Pyrite FeS2 has long been recognized as a high potential photovoltaic material, due to its exceptionally high optical absorption, low toxicity, and the abundance and low cost of its constituents. Despite the suitable band gap (0.95 eV), minority carrier diffusion length (100-1000 nm), and short-circuit current density, power conversion efficiencies in FeS2-based solar cells have never exceeded 3% however, primarily due to low open circuit voltages (Voc∼0.1V). Surface phenomena have been implicated as the root cause of this low Voc, recent experiments on n-type crystals providing evidence for surface conduction, including p-type surface inversion. Here we report a detailed study of electronic transport in a large set (∼120 samples) of thoroughly characterized vapor-transport-grown n-FeS2 single crystals, with both as-prepared and mechanically polished surfaces. Abundant evidence for surface conduction is obtained from the temperature dependence of the resistance and its anisotropy, the thickness dependence of the resistivity, the sensitivity to surface preparation, and the nature of an observed surface insulator-metal transition. While the bulk transport is relatively reproducible, as-grown crystals display striking diversity in surface behavior, which is suppressed by polishing. Via detailed analyses, we demonstrate that the FeS2 surface conduction is truly two dimensional, that it can influence in-plane transport even at room temperature, and that a p-type surface inversion layer can be unambiguously established, with no possibility of artifacts from hopping conduction. A nonlinear Hall effect is also observed, allowing us to constrain a two-channel conduction model we show capable of describing all field- and temperature-dependent transport data. Combined with simple arguments, these results place limits on the thickness of the surface conduction layer, which lie below ∼3 nm. Finally, in some crystals, for unknown reasons, the as-grown surface is definitively n type. These results highlight that while surface conduction is clearly important in pyrite FeS2, and is gradually yielding to understanding, additional work is clearly warranted to further understand and control it.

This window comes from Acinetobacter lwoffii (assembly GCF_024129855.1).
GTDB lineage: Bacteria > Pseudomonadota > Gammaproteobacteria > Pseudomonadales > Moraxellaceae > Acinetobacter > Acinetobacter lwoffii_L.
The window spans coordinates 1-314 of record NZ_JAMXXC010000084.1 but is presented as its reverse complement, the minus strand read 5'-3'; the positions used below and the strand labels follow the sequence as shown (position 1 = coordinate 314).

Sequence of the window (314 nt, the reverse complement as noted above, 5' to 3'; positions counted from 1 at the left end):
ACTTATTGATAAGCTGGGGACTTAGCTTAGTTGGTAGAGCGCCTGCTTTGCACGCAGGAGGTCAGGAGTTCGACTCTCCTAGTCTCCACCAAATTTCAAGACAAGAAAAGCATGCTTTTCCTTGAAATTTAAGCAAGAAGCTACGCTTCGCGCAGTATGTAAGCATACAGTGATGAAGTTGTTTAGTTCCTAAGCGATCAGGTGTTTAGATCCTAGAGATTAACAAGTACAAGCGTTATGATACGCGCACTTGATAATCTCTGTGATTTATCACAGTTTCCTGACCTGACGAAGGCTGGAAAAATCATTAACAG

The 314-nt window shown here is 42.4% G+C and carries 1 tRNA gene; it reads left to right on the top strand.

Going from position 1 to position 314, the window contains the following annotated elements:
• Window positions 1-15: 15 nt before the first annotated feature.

ASJC Scopus subject areas
- Materials Science(all)
- Physics and Astronomy (miscellaneous)